What Can I Do That Others Cannot?

The first step expert entrepreneurs take is to identify the means available to them.  I illustrated this in the post Stop Looking At What You Don’t Have – Start With What You Do Have!

Then in the last post, I shared with you my story to illustrate the rest of the Effectuation Cycle.

In this post I want to discuss in more detail the second step of the cycle (i.e. Goals) which revolves around the question “What Can I Do?”  This question focuses on what is do-able.

Effectuation In Action

In my view though, this question lacks the perspective of differentiating myself from the competition.  So I modified the question to “What Can I Do That Others Cannot?”

Below are 2 unique value proposition examples.  But let’s worry about differentiation later.

For now, let’s just focus on “What Can I Do?”

Let me give you a couple of examples of answers to this question based on my story

  1. I offer client management software (what I do) to financial services professionals (my target market/audience) to help them save time and deliver high quality service (benefits to my target audience).
  2. I make the powerful ideas of Systems Thinking easy to understand and practical (what I do) for decision makers (my target market/audience) so they can create better results for the work and for their lives (benefits to my target audience).

Notice a couple of things.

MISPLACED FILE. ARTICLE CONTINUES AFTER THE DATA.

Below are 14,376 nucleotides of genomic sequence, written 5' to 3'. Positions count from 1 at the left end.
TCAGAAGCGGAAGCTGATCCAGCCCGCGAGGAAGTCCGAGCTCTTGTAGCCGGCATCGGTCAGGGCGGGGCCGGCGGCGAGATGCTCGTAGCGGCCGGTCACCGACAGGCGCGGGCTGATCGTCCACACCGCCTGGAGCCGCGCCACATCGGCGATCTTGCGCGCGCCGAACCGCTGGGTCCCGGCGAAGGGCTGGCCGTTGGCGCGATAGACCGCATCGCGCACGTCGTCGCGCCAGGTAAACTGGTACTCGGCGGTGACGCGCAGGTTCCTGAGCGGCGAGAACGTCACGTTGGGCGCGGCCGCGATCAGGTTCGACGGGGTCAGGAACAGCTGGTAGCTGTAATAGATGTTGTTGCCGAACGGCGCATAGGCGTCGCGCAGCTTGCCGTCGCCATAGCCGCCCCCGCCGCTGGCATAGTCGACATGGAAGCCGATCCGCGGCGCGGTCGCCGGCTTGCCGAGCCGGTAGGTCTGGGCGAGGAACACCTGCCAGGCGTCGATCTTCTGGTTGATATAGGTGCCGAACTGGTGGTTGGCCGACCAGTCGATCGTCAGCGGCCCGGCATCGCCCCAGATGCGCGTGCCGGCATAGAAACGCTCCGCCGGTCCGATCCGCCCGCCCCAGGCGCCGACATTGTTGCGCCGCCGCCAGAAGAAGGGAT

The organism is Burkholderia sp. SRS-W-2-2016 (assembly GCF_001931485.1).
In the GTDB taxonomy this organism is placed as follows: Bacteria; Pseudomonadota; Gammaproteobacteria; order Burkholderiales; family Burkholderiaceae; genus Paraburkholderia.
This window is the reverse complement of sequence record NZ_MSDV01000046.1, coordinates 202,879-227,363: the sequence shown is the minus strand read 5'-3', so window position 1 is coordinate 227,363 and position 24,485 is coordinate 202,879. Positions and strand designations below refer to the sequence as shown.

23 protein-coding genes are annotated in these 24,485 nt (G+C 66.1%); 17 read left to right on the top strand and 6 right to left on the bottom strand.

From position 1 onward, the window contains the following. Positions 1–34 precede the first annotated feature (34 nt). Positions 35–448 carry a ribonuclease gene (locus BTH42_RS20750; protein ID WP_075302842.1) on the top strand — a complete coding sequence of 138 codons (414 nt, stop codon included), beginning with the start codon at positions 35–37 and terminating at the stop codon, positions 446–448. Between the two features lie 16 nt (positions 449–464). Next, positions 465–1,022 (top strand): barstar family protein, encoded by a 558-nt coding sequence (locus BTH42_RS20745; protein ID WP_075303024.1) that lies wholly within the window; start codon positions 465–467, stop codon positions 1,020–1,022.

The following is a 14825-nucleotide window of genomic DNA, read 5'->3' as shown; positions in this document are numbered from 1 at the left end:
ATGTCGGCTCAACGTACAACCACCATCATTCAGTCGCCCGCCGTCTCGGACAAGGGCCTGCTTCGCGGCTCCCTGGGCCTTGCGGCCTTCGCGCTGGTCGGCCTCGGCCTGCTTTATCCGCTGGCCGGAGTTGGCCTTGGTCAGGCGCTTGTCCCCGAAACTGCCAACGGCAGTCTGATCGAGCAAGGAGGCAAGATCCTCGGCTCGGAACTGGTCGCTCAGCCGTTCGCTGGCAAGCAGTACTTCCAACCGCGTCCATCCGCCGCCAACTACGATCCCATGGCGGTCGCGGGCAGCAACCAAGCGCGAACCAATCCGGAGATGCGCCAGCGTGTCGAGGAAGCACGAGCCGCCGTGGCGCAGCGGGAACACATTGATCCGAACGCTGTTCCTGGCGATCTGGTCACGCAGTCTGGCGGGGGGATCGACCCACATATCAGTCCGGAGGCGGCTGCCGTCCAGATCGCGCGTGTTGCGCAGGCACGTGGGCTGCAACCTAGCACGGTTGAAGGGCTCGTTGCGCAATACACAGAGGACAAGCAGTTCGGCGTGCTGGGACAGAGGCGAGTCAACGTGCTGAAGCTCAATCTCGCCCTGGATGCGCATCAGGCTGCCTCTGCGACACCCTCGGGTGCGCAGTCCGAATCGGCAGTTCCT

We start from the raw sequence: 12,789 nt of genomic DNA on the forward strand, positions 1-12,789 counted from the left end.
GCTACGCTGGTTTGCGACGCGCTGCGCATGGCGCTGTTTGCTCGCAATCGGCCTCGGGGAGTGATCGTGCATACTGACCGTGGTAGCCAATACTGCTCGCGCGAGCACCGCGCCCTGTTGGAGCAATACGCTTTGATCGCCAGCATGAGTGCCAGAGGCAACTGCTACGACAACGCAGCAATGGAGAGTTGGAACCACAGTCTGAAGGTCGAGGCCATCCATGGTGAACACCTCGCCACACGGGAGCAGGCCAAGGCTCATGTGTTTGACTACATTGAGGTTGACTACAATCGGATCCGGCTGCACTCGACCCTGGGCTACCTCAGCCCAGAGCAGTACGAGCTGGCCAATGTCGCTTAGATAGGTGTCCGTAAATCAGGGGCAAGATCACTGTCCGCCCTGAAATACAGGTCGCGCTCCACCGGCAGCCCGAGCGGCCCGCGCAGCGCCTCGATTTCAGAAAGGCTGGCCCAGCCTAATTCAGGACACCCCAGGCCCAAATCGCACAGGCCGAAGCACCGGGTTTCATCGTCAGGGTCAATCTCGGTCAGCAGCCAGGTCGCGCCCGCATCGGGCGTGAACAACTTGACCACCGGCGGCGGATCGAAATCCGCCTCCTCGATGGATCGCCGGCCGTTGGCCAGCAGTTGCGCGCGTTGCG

First, the answers depend on the means available to me (Step 1 of the cycle).  So I had software writing skills and a good knowledge of the subject of Systems Thinking.

Second, I expanded on “What I Can Do?” by also answering the questions “Who is my target audience?” and “What is the benefit to my target audience?”

Features vs Benefits

It’s important to understand the difference between a benefit and the features of a product or service.  People buy a service or product not for its features but for what the features can do for them (i.e. the benefits).

So making Systems Thinking easy to understand and practical is a feature of my service but not the benefit.  The benefit is that my audience can create better results in their work and lives.

Here are a few features-benefits examples.

Example 1:

Feature – Bigger computer memory

Benefit – Get work done faster

Example 2:

Feature – Higher screen resolution

Benefit – Clearer Pictures; Less Eye Strain

Example 3:

Feature – Teflon coated pan

Benefit – Easier to clean

Maybe you can take a moment now to think about the answer to the question “What Can I Do?”  Don’t forget to refer to the means available to you (Step 1).

Then include the 3 parts in your answer:

  1. What you can do (remember your strengths, interests, passion, knowledge, skills etc.).
  2. Your target audience.
  3. Benefits to your target audience (from their perspective).

If you have done that great.  Don’t worry too much about getting it perfect at the start.  As you move through the Effectuation Cycle, your answer will become clearer and crisper.

Differentiation – The Uniqueness Of Your Offering

Now we come to the differentiation portion of this post.  This is important if you want to stand out from your competition and maximise your success.

The success of your business is simply based on the laws of supply and demand.  Ideally, you want a great demand for your product or service, but little competition to supply it.  This is a sweet and profitable spot for your business.